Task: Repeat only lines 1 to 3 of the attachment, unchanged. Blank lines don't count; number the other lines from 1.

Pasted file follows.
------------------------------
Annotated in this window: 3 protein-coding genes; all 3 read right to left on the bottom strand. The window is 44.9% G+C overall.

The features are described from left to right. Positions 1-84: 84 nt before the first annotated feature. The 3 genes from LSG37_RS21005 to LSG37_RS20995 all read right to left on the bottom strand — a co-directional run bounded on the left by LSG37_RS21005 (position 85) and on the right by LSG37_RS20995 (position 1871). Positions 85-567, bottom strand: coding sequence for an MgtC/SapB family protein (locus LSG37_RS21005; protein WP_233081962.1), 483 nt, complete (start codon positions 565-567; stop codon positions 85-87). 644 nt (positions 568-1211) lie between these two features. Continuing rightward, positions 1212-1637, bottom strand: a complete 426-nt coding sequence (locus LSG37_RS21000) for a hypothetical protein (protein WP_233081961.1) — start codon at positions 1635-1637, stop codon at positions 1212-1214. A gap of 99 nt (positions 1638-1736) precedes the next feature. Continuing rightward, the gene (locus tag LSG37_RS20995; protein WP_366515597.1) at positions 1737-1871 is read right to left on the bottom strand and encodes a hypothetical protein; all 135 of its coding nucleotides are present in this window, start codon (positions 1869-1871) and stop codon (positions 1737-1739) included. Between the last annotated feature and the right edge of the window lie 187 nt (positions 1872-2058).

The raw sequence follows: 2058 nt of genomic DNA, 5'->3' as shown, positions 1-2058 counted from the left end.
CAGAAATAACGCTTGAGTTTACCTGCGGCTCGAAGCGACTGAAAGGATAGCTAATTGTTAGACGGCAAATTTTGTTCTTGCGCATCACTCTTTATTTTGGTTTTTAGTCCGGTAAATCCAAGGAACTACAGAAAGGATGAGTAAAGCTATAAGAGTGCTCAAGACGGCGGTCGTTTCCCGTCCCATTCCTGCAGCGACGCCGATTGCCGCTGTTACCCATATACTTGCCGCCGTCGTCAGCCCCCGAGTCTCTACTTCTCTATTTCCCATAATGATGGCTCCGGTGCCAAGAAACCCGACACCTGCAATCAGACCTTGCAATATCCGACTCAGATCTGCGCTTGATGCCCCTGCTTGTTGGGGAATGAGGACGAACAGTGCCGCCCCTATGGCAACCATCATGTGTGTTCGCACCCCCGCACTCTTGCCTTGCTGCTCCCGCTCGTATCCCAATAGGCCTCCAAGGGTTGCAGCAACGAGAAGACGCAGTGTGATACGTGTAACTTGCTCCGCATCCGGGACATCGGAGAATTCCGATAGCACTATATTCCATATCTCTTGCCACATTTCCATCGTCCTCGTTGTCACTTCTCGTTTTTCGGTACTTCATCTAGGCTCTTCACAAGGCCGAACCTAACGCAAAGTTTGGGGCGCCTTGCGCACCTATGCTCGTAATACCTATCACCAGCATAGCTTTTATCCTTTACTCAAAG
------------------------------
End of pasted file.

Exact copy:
Annotated in this window: 3 protein-coding genes; all 3 read right to left on the bottom strand. The window is 44.9% G+C overall.

The features are described from left to right. Positions 1-84: 84 nt before the first annotated feature. The 3 genes from LSG37_RS21005 to LSG37_RS20995 all read right to left on the bottom strand — a co-directional run bounded on the left by LSG37_RS21005 (position 85) and on the right by LSG37_RS20995 (position 1871). Positions 85-567, bottom strand: coding sequence for an MgtC/SapB family protein (locus LSG37_RS21005; protein WP_233081962.1), 483 nt, complete (start codon positions 565-567; stop codon positions 85-87). 644 nt (positions 568-1211) lie between these two features. Continuing rightward, positions 1212-1637, bottom strand: a complete 426-nt coding sequence (locus LSG37_RS21000) for a hypothetical protein (protein WP_233081961.1) — start codon at positions 1635-1637, stop codon at positions 1212-1214. A gap of 99 nt (positions 1638-1736) precedes the next feature. Continuing rightward, the gene (locus tag LSG37_RS20995; protein WP_366515597.1) at positions 1737-1871 is read right to left on the bottom strand and encodes a hypothetical protein; all 135 of its coding nucleotides are present in this window, start codon (positions 1869-1871) and stop codon (positions 1737-1739) included. Between the last annotated feature and the right edge of the window lie 187 nt (positions 1872-2058).

The raw sequence follows: 2058 nt of genomic DNA, 5'->3' as shown, positions 1-2058 counted from the left end.